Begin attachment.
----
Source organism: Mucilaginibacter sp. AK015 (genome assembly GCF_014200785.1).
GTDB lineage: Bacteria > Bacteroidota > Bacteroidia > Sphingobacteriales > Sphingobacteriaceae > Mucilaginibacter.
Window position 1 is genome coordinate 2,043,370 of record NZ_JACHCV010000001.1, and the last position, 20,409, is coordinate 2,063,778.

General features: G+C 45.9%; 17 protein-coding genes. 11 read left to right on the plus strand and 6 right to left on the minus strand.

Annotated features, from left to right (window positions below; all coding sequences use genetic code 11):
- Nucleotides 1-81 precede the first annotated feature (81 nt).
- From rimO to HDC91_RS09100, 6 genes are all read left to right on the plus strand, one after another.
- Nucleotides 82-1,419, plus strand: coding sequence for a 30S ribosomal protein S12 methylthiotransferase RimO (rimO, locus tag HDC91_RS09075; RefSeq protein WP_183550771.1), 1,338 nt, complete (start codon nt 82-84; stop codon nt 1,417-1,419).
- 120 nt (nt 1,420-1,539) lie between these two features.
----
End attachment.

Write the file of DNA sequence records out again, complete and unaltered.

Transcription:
Source organism: Mucilaginibacter sp. AK015 (genome assembly GCF_014200785.1).
GTDB lineage: Bacteria > Bacteroidota > Bacteroidia > Sphingobacteriales > Sphingobacteriaceae > Mucilaginibacter.
Window position 1 is genome coordinate 2,043,370 of record NZ_JACHCV010000001.1, and the last position, 20,409, is coordinate 2,063,778.

General features: G+C 45.9%; 17 protein-coding genes. 11 read left to right on the plus strand and 6 right to left on the minus strand.

Annotated features, from left to right (window positions below; all coding sequences use genetic code 11):
- Nucleotides 1-81 precede the first annotated feature (81 nt).
- From rimO to HDC91_RS09100, 6 genes are all read left to right on the plus strand, one after another.
- Nucleotides 82-1,419, plus strand: coding sequence for a 30S ribosomal protein S12 methylthiotransferase RimO (rimO, locus tag HDC91_RS09075; RefSeq protein WP_183550771.1), 1,338 nt, complete (start codon nt 82-84; stop codon nt 1,417-1,419).
- 120 nt (nt 1,420-1,539) lie between these two features.